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Farallon PhoneNET adapter

PhoneNET was an implementation of the AppleTalk networking physical layer created by Farallon Computing (now Netopia).

Instead of the shielded twisted pair wiring and three-pin Mini-DIN connectors employed by Apple's LocalTalk implementation, PhoneNET uses standard four-conductor telephone (Category 1) patch cords and RJ-11 modular connectors.

Like LocalTalk, the maximum speed for data transfer was 230 kbit/s unless accelerating drivers were used to override the operating system's drivers. Unlike LocalTalk, which only supported a daisy chain topology, PhoneNET was principally used in star topologies over structured cabling plants.


Farallon PhoneNET and Apple LocalTalk transceivers. Both connected computing devices (like Macintoshes and LaserWriter printers) with Apple Desktop Bus ports to LocalTalk local area networks. The Farallon transceiver did so over ANSI/TIA-568 standard structured cabling plants, while the Apple transceiver used a short-range proprietary daisy chain.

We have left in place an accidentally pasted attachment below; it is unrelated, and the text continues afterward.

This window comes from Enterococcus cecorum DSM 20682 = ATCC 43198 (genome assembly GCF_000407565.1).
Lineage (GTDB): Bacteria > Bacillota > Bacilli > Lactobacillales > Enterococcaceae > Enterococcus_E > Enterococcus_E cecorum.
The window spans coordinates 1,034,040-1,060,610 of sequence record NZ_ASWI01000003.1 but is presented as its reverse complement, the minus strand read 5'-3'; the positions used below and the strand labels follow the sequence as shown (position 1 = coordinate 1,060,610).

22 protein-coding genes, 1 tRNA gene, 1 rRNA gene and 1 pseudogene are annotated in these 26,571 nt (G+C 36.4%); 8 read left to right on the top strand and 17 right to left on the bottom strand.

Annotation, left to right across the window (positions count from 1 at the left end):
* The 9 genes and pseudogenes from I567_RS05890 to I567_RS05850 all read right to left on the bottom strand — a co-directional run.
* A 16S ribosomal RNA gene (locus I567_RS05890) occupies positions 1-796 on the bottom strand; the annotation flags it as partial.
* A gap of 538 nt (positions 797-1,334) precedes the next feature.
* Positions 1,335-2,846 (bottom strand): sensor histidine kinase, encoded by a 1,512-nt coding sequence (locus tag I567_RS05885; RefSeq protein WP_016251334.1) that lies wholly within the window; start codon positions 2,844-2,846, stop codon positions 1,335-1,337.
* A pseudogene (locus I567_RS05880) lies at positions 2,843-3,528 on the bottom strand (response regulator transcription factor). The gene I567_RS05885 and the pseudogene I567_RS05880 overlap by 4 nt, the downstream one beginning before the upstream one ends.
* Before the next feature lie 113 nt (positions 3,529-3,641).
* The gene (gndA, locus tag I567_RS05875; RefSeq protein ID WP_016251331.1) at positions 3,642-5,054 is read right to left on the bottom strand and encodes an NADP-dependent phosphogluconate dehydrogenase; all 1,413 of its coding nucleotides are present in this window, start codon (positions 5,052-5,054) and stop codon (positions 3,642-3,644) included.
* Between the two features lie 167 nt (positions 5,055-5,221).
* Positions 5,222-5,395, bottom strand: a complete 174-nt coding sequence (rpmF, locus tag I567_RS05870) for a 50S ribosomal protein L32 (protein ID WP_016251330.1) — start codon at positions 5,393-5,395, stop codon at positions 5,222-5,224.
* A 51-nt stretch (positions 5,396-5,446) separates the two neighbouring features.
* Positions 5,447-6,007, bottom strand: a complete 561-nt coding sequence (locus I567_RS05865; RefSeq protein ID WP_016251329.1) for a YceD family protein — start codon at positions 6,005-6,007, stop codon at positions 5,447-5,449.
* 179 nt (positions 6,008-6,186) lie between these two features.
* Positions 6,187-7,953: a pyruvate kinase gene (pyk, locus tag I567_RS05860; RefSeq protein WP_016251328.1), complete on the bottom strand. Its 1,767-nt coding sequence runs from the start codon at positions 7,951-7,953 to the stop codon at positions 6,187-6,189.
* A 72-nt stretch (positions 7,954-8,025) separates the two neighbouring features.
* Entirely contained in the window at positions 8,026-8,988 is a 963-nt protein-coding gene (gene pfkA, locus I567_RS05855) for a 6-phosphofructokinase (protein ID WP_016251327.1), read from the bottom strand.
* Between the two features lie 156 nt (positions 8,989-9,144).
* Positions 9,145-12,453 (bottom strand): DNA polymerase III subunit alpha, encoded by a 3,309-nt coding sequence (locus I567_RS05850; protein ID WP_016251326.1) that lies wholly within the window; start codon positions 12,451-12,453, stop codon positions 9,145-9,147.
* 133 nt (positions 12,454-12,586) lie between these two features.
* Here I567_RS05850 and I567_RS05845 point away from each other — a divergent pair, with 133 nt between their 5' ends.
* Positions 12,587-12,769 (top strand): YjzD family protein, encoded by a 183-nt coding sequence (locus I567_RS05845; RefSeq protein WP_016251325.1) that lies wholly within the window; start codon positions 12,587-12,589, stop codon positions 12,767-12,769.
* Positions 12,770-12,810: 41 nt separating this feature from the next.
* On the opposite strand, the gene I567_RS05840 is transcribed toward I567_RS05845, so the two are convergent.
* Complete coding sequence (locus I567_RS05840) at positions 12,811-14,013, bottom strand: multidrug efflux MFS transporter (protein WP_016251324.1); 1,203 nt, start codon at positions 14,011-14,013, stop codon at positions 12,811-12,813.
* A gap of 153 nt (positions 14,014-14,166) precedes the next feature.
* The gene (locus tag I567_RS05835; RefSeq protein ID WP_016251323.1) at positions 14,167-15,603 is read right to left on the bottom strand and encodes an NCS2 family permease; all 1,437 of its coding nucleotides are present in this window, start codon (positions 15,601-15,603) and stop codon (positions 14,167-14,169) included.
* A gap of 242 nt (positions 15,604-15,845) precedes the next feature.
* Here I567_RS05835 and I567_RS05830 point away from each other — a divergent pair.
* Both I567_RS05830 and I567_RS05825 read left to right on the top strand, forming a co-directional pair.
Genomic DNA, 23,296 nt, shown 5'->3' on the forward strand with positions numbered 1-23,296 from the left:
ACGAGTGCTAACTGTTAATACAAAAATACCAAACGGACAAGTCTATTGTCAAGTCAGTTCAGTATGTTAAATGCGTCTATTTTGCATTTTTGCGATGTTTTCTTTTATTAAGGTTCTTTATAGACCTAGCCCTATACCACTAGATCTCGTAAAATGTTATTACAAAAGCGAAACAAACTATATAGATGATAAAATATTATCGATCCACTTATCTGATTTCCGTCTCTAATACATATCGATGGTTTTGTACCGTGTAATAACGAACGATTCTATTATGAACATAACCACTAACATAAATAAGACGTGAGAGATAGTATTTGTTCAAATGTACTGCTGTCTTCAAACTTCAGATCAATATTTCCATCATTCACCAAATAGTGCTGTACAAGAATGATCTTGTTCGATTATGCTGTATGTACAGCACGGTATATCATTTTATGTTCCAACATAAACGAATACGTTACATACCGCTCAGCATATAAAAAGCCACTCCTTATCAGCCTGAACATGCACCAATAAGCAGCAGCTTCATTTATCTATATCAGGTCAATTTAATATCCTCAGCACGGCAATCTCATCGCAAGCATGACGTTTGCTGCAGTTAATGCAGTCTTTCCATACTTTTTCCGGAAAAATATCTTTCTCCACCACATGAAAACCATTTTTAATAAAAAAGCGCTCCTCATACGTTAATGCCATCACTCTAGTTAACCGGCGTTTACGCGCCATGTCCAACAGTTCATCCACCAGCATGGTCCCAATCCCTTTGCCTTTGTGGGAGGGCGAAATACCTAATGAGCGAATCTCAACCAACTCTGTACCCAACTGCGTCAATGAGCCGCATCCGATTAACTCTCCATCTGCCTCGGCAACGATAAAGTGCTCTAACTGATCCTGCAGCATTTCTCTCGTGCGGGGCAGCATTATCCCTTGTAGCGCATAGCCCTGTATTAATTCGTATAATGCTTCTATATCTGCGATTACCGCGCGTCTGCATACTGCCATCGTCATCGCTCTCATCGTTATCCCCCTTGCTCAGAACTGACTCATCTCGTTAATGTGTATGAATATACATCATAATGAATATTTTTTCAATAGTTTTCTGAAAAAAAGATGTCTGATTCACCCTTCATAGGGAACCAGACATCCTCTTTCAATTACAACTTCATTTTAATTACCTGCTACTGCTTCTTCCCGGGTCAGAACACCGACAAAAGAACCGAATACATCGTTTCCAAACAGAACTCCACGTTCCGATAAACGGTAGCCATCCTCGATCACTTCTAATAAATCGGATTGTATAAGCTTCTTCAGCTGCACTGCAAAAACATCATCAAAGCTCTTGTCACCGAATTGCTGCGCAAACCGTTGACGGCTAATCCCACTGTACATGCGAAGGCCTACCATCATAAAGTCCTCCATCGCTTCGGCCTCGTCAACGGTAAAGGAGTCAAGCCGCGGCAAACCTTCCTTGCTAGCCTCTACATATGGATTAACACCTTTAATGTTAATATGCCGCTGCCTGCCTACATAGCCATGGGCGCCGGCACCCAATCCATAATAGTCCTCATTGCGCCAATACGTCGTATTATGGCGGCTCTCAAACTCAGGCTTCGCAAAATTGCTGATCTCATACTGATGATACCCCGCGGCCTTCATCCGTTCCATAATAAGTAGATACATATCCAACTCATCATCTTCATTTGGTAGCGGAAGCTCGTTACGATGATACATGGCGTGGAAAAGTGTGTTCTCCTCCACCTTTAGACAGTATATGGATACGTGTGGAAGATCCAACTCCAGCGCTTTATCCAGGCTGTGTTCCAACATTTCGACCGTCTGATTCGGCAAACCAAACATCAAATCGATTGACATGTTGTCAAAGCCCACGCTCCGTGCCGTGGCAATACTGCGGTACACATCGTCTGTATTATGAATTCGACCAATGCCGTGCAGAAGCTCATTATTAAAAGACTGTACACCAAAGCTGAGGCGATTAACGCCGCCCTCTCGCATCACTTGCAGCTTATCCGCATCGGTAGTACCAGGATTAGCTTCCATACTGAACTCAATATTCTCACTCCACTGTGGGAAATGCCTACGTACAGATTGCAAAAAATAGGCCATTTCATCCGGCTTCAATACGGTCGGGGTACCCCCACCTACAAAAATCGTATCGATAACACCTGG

Unlike LocalTalk's four-wire grounded implementation, PhoneNET used a single twisted pair, or the outside two wires of a four-conductor flat cable.

As normal telephone equipment used the inside two wires, PhoneNET could share cabling with telephones, allowing both phone calls and networking over a single cable.

Superseded by[edit]

Though PhoneNET transceivers are still available from third parties for use on legacy Macintosh networks, no current Apple computer or device have the RS-422 mini-DIN-8 serial ports that are required for LocalTalk networking. Modern Apple devices use Ethernet or wireless networking.

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